Kids have left for their four day weekend, the halls are quiet, and I have time to share some thoughts with you, our valuable parent partners. Today's world can be a scary place, especially if we spend more than a few minutes watching the news. And it seems that just as soon as our hearts settle down after an incident of school violence, yet another report is breaking into the night's regularly scheduled programs. Worried and concerned parents have asked me, "What are you doing to keep our children safe at school?" Great question! Having met again with our safety committee and thoroughly discussing what we have done, are doing, and are planning to do, let me answer that question.
When I was asked this question at our most recent University School Foundation meeting, I left off the most important thing we have going for us, so let me start there. While there are many procedures which can be put into place as well as changes to our physical surroundings, the most important thing our school has is a culture of caring; genuine love and concern for each other. In almost all incidents of violence in schools, a common theme among those sharing is that they were worried about the individual who was responsible for the act because of what the individual said, or posted on social media, or because of changed behavior; but nothing was said.
Here at University school we build relationships with our students so they learn to trust us and we encourage our students to share; to say something if they are concerned about a fellow student and they have responded. Students have received the help they needed because others cared and shared their concerns with our counselors, teachers, staff or administration. We also have a staff that is very mindful and attentive to changes in students' behavior, in attitude, in work production, and how they respond socially. Again, many students have received the help they needed because our teachers and students care deeply and shared their concerns with administration, teachers and counselors. Relationships are at the center of what we do here at University School and we are blessed to have that and the corresponding feeling of safety that comes with that. Relationships being the key to a safe campus, there are other more concrete things that can be done to ensure the safety of all who attend University School.
Prior to my coming here, a buzzer system was put in the main entry doorway, allowing us to screen who is asking to come in before opening the doors for them. All other outside doors remain locked during the school day, most of them with no outside handles, allowing only exit from the inside if a student has a class in the Learning Cottages or at ETSU. There are sensors on those outside doors that let Public Safety know if they are not secured properly. Our faculty and staff throughout the building pay attention and notify the office if they notice a stranger in the building who doesn't wear the proper visitor pass or ID. This doesn't happen often, but we are always watching. We have Officer Hudson patrolling around the building as well, interacting positively with our students while keeping a watchful eye on the surroundings.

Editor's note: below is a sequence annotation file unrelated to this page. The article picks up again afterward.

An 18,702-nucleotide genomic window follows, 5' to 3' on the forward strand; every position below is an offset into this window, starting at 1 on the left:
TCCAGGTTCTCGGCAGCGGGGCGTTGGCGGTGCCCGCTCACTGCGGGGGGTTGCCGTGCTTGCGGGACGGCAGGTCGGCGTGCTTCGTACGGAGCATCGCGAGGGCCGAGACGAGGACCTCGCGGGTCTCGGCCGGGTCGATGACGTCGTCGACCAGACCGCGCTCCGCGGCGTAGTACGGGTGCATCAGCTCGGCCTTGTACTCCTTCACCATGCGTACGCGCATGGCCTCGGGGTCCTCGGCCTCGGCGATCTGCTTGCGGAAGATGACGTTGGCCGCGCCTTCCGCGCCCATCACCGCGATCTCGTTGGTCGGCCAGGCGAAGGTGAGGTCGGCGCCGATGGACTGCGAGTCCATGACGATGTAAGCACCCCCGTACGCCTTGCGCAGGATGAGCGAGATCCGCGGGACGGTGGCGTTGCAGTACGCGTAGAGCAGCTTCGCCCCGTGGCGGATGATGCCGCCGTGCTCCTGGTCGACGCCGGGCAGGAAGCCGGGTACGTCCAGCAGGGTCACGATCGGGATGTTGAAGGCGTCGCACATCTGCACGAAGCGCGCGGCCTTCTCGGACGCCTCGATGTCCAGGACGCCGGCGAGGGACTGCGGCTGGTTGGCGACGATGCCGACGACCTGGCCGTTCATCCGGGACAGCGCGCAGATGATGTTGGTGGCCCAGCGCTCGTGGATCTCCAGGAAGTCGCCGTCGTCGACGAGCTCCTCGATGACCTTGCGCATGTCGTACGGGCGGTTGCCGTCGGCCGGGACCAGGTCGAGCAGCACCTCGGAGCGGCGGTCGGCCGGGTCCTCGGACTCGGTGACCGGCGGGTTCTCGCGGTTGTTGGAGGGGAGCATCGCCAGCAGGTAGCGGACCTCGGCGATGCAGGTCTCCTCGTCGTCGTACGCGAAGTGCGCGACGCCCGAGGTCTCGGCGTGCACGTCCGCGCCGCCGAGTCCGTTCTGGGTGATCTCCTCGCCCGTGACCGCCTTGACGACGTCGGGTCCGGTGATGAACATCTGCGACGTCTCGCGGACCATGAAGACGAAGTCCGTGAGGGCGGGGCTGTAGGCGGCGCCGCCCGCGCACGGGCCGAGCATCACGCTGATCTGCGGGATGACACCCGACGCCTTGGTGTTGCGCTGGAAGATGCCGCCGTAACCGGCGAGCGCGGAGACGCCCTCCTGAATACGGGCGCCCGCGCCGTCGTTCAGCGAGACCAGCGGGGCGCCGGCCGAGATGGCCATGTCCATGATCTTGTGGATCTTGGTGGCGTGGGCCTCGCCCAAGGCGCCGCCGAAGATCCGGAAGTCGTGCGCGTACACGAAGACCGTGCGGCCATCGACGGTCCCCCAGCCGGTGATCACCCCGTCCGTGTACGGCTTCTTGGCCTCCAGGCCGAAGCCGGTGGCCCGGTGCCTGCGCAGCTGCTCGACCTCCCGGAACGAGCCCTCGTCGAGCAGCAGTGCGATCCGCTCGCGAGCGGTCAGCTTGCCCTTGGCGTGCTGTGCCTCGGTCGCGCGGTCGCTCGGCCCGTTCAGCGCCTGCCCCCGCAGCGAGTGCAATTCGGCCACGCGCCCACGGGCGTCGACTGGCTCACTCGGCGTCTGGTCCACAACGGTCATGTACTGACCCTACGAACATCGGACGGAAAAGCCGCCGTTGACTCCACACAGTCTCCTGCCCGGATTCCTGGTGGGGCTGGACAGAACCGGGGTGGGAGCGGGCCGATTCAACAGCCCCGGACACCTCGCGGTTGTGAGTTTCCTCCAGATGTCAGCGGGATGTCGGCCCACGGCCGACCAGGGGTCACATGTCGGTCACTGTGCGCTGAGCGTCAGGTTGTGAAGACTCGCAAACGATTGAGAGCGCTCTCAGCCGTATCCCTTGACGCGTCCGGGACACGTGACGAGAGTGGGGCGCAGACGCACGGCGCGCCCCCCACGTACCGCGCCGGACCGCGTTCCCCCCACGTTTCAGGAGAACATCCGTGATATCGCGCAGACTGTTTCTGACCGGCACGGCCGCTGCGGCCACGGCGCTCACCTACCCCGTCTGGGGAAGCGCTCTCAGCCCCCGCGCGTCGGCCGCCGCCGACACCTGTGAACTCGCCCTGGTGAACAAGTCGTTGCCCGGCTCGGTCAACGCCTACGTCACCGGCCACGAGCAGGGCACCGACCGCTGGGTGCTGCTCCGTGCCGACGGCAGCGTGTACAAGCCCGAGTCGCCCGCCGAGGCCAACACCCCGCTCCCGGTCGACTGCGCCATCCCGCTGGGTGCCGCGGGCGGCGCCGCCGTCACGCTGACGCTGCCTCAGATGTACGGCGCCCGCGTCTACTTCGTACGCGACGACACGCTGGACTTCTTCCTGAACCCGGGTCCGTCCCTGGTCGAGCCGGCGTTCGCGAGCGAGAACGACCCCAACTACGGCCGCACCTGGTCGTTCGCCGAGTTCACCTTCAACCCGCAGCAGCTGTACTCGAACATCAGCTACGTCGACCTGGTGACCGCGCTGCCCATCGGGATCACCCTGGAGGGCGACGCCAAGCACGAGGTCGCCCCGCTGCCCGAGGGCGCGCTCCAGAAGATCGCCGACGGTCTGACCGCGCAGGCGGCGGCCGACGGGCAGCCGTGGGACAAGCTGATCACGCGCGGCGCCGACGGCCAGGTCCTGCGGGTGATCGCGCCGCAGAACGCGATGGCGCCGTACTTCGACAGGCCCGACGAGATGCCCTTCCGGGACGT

A School Safety plan is in place with procedures in case of fire, bomb threat, severe weather, earthquakes, and intruders to our campus. We practice these procedures with regular drills and are always looking for ways to improve on the plans. We are currently finalizing our Family Reunification plans in the event that we evacuate the building and will not be re-entering the building. And this week we have made available on the school's website an anonymous web-based reporting form that allows anyone to report anything they find concerning. These are things we have done and are doing. Let me now share some things we are planning, as well as some things we would like to do.
We will soon be joining Washington County and Johnson City schools in having all visitors and volunteers scan in their IDs. This will provide one more added layer of security for our staff and students. And though our nurturing positive relationships is a strength of University School, we are looking into a curriculum for staff and students that was developed following the Sandy Hook shooting entitled "Say Something." This same group provides a national anonymous hotline where anyone can call in or go online to report information with a guarantee the reported information will be shared with school personnel within minutes. We are also working with the College of Psychiatry to again help us secure a psychiatrist who will have office hours at University School. Finally we will be scheduling time to speak with our middle and high school students to discuss how school safety is the responsibility of each of us.
Finally, there are things we are considering but that come with a higher cost. These include 15-18 security cameras monitored by ETSU Public Safety (approx. $100,000 for the first year then $4,000 per year), protective film on all windows on first floor, replace deteriorating exterior doors and frames ($6-8,000 per double door), replace our intercom system, and having our check-in window prior to the buzzer doors.
Through the years, parents and alumni have asked how they can help University School financially. To those who have already made this inquiry and those asking now, donations to meet our safety needs can be made through ETSU Advancement with funds designated to University School Foundation. Thank you in advance for considering this way of supporting University School.
Because of each of you, in partnership with our staff, we have a great thing going
here at University School. Thank you for your part in the past and as we move forward.
Thanks as always,
Dr. Troy Knechtel
Director- University School
PO Box 70632
Johnson City, TN 37614
(423) 439-6937 Office
"Every student valued, challenged, and successful...whatever it takes"